It all starts out with an extended, lovingly detailed story about a party game of gender-transformation involving a pair of magic rings. They look like wedding rings, and must be used accordingly – with a man wearing the plain gold band, and the woman wearing the diamond. Whatever couple happens to be wearing them has total control over their partner, allowing them to enhance, accentuate, or completely remake their physical appearance. Sara has a lot of fun with the concept, allowing multiple couples to have their fun, with their own unique motivations and hidden feelings inserting a little innocent fun or subconscious cruelty into the game.
As for those transformations, they’re as fluid as they are painless. It’s like having your body become soft clay or melted max, flowing and molding into new shapes. Some of the transformations are very sensual, some are wildly kinky, and others are just plain odd. It isn’t until Tom and Jane, platonic workplace friends, decide to give it a try that the story kicks into high gear. Just to see if it’s possible, to test the limits of the magic, Jane asks permission to remake Tom into a woman. He’s not at all sure about the idea, but likes her too much to refuse. By the time she’s done, Tom looks like a wet dream, a perfectly exaggerated woman of porn star proportions.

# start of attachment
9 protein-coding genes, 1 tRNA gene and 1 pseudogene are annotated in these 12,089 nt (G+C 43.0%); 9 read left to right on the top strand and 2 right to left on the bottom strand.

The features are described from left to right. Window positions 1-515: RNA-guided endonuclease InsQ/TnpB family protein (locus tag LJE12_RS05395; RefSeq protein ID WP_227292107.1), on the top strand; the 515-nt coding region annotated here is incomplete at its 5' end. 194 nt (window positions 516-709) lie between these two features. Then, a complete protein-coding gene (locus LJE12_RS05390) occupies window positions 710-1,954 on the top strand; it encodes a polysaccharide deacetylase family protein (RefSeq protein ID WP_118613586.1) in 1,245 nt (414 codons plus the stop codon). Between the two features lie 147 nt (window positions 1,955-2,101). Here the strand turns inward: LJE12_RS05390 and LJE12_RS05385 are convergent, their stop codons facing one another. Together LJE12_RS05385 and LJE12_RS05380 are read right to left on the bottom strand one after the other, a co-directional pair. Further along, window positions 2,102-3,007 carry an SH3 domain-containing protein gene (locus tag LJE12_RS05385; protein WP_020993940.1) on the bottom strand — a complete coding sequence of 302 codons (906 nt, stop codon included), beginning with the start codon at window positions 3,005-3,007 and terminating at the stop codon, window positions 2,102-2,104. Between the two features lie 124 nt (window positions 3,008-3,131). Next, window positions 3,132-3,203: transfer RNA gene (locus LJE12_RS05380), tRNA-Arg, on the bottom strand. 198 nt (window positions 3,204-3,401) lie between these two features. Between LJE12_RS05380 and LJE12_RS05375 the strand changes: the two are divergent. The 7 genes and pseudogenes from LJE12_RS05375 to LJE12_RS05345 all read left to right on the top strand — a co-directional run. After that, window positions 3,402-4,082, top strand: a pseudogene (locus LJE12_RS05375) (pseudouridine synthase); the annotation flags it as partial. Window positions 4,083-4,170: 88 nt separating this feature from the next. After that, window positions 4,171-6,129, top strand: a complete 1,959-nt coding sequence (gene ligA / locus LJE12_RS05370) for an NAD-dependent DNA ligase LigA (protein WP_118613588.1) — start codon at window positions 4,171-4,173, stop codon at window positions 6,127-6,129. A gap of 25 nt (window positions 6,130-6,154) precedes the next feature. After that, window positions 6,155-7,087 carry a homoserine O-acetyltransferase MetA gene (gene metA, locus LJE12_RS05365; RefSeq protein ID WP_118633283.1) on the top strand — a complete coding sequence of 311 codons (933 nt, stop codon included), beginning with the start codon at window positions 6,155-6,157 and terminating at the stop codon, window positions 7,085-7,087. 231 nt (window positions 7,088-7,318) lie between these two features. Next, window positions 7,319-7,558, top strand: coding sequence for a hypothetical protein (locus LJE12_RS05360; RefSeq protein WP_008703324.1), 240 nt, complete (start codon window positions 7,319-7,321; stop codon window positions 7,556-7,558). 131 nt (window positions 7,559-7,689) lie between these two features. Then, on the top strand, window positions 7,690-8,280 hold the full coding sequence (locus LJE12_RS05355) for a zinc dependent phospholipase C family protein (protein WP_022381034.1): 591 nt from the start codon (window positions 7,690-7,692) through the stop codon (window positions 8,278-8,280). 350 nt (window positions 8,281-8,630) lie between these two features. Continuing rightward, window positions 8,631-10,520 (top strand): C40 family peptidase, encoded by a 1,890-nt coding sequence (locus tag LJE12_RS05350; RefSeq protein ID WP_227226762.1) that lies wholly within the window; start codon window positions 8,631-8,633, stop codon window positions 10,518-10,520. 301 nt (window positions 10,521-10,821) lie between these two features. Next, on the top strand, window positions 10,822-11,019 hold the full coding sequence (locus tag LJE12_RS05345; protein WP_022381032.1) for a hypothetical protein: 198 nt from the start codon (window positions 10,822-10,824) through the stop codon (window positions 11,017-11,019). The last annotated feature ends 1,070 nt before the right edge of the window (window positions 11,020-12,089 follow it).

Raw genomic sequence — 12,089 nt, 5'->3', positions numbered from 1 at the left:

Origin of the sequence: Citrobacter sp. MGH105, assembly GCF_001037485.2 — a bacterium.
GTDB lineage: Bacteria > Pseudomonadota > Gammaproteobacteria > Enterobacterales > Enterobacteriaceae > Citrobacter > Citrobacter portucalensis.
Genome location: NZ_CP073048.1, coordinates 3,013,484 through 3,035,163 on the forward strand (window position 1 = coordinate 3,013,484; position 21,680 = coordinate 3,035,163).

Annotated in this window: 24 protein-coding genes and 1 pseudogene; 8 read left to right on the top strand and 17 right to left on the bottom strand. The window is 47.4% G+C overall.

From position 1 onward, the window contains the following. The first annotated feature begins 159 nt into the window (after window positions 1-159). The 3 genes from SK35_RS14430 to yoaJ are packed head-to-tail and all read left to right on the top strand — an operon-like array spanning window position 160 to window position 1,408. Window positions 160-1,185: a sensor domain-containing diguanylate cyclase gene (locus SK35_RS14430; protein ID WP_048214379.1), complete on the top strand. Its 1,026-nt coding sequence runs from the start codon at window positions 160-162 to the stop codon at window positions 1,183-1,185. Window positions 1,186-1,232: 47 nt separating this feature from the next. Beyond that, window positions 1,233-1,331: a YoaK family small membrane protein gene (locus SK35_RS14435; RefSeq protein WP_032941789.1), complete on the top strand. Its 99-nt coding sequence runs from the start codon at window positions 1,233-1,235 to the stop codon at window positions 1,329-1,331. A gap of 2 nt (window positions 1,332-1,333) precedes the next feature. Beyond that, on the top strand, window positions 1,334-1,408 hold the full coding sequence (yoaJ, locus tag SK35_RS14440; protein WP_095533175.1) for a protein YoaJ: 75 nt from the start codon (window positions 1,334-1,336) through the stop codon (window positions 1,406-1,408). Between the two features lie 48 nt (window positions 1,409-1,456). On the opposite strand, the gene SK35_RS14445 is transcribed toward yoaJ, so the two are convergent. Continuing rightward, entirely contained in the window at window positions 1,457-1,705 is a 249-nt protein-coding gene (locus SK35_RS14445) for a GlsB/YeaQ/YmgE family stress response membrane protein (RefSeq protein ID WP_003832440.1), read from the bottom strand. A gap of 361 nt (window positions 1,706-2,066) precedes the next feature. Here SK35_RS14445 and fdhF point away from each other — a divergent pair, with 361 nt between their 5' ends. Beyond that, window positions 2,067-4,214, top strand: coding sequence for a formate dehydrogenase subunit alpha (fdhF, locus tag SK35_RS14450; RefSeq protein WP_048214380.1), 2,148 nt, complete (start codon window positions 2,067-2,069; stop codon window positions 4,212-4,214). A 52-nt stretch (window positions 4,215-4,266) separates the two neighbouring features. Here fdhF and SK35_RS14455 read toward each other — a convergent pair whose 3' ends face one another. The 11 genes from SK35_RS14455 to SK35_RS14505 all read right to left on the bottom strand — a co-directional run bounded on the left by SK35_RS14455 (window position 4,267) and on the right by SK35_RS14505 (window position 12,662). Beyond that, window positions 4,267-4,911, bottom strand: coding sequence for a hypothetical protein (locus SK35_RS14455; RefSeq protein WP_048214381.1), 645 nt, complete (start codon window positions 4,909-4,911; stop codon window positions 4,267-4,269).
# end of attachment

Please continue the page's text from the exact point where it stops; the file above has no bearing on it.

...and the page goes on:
What follows from there is a story of mistaken identities, confused roles, and awkward encounters. Along the way, Sara does a superb job of exploring how much body image dictates our lives, how the need to be loved can blind us to the cruelties of abuse, and how it really is the mind and the heart that define a person. The Party Favor gets rather dark in parts, and goes down some unexpected avenues, but it’s all for a good reason - and the happily-ever-after is just about as perfect as we could hope, even if it wasn’t what we expected.